Chocolate Coconut Bread

3/4 cup milk
1 egg
2 tablespoon water
1 tablespoon butter
1 teaspoon vanilla
3 cups bread flour
2 tablespoon sugar
3/4 teaspoon salt
1 teaspoon active dry yeast or bread machine yeast
1/3 cup semisweet chocolate pieces
1/3 cup coconut, toasted*

Add ingredients in order listed or as otherwise directed by your machine, choose the 1.5 lb loaf size, and the basic white bread cycle.

*Note: PJ and I didn't toast our coconut. I'm not sure why she didn't, but I didn't, because I'm lazy.

02 February 2011

Back to reality.

I haven't forgotten about this! I promise. I've just actually been busy. Mainly with school, learning Illustrator and Photochop this semester, so it should be fun and interesting.

Right now, I'm learning to knit. I'm attempting a very simple dishcloth with purls and knits, and so far, I've only ripped the entire thing apart in anger. I'm only on row three, but I'm very proud of myself.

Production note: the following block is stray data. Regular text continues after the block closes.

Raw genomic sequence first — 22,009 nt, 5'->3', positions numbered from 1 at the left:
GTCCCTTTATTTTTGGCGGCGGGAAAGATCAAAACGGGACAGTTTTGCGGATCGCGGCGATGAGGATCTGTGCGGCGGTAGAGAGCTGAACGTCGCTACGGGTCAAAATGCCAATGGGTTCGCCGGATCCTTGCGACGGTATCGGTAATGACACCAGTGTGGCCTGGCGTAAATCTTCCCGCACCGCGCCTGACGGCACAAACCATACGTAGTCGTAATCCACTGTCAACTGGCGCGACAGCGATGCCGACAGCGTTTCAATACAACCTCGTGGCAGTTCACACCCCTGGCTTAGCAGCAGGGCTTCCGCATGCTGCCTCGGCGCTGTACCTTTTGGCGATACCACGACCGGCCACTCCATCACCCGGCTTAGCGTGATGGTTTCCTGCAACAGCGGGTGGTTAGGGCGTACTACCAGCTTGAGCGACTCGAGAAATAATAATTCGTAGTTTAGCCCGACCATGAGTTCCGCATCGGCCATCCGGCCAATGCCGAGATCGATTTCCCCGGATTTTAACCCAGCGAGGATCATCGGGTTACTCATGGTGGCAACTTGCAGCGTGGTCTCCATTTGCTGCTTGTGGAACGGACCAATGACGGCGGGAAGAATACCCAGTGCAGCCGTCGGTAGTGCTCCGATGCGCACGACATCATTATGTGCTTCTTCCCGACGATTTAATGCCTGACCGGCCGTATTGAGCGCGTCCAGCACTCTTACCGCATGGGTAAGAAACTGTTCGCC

I also went on a cruise venturing through Key West, Grand Cayman, and Cozumel, Mexico. I picked up a few souvenirs, great memories, and a cold. Though, while in Key West, we visited Fort Zachary Taylor. It was fun running around taking pictures and doing silly stuff in general. Though, I did get a really great shot out of the trip. I'm really proud of it.

I got some other great shots, but it takes three days to upload anything using this internet, so eventually I'll post some up.

Today, we're very luckily missing the Snowpocalypse that's effecting the other states surrounding us. Though, we are battling 25mph winds, I wouldn't trade it for the 17 inches of snow one place in Illinois is getting.

Hopefully, my next post will be of a completed knitted dishcloth.